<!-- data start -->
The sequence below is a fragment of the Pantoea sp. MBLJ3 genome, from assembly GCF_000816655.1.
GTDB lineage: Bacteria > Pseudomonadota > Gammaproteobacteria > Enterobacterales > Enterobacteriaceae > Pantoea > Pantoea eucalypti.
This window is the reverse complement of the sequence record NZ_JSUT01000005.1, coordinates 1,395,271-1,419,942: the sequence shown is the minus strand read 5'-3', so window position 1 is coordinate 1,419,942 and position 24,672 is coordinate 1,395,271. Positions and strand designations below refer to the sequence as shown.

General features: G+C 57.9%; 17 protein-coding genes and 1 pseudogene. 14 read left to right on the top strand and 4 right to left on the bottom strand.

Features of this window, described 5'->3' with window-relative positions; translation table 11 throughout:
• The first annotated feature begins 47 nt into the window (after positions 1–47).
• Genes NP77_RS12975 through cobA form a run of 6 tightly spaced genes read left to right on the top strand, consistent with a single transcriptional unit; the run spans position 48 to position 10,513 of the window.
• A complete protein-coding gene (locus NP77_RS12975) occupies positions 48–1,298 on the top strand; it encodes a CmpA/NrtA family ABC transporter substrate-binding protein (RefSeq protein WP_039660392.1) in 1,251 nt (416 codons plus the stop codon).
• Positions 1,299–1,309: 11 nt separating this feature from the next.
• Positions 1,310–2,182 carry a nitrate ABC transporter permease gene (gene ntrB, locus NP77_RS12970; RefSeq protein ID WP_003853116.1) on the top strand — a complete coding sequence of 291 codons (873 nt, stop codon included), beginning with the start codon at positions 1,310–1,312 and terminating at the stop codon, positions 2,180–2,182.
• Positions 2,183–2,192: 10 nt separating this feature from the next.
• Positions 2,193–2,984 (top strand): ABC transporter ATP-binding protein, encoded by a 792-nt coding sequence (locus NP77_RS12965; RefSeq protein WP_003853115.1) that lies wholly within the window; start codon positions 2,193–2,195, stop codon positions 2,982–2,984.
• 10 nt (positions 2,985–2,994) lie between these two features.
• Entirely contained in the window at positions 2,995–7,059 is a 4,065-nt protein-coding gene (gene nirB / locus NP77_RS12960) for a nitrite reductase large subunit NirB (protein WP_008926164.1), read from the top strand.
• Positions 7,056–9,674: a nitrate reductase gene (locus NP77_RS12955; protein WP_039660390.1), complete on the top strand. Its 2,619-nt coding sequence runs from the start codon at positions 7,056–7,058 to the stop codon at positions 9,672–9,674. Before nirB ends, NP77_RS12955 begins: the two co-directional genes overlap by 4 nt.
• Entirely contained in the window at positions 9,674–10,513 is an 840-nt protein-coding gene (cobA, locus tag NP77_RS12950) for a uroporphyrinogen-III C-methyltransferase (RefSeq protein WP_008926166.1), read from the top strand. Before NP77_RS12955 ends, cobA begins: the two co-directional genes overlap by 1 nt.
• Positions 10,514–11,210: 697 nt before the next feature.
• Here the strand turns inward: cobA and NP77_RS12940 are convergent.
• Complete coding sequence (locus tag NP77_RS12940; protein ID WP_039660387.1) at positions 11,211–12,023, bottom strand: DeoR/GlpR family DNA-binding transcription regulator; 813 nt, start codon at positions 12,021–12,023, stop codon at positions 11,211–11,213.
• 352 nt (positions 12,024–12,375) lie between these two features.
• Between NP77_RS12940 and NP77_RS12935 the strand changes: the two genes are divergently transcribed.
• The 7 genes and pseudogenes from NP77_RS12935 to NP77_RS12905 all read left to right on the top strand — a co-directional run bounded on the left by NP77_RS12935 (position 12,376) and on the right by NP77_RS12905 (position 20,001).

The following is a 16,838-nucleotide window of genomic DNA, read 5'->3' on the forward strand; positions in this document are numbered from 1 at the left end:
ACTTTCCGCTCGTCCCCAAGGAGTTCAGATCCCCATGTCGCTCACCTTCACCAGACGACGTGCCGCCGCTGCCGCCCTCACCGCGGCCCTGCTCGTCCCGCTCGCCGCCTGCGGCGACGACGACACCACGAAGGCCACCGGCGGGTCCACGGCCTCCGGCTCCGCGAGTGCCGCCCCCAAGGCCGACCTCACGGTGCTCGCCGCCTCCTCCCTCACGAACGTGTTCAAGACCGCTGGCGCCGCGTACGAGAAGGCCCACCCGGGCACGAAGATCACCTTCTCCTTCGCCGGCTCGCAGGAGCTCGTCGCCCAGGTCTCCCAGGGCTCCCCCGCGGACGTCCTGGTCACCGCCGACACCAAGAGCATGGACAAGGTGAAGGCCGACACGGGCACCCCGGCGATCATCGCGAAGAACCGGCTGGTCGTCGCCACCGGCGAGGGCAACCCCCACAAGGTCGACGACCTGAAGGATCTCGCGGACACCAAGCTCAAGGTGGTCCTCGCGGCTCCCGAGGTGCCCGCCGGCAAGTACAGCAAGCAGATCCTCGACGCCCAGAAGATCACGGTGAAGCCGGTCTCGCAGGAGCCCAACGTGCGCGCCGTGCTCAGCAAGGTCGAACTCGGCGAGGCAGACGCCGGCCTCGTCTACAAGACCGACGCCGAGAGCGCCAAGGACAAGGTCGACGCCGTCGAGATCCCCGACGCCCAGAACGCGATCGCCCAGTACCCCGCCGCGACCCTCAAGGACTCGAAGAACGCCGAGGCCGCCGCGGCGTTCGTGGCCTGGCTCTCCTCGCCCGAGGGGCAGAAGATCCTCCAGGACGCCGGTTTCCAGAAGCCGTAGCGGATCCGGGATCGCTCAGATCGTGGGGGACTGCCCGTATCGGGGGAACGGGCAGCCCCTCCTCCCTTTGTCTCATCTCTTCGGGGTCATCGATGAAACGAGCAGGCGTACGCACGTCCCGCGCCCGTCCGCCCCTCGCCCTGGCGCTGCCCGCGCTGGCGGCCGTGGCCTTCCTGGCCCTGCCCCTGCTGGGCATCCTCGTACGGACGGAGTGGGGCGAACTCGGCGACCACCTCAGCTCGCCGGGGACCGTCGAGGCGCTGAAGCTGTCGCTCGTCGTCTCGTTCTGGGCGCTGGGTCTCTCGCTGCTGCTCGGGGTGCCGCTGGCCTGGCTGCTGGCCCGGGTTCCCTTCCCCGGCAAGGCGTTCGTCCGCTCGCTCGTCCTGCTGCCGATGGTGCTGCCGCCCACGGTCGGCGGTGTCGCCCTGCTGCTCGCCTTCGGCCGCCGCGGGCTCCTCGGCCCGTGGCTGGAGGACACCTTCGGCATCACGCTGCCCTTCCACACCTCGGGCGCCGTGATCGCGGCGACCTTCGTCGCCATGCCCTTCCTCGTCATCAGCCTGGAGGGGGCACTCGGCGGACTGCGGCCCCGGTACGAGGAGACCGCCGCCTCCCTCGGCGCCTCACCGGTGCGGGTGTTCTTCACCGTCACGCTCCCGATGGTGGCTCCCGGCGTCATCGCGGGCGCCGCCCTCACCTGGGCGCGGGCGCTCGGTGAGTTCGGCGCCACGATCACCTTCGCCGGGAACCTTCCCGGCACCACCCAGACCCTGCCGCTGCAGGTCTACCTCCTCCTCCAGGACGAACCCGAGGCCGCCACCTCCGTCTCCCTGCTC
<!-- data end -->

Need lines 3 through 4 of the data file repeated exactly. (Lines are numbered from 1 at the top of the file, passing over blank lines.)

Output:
This window is the reverse complement of the sequence record NZ_JSUT01000005.1, coordinates 1,395,271-1,419,942: the sequence shown is the minus strand read 5'-3', so window position 1 is coordinate 1,419,942 and position 24,672 is coordinate 1,395,271. Positions and strand designations below refer to the sequence as shown.

General features: G+C 57.9%; 17 protein-coding genes and 1 pseudogene. 14 read left to right on the top strand and 4 right to left on the bottom strand.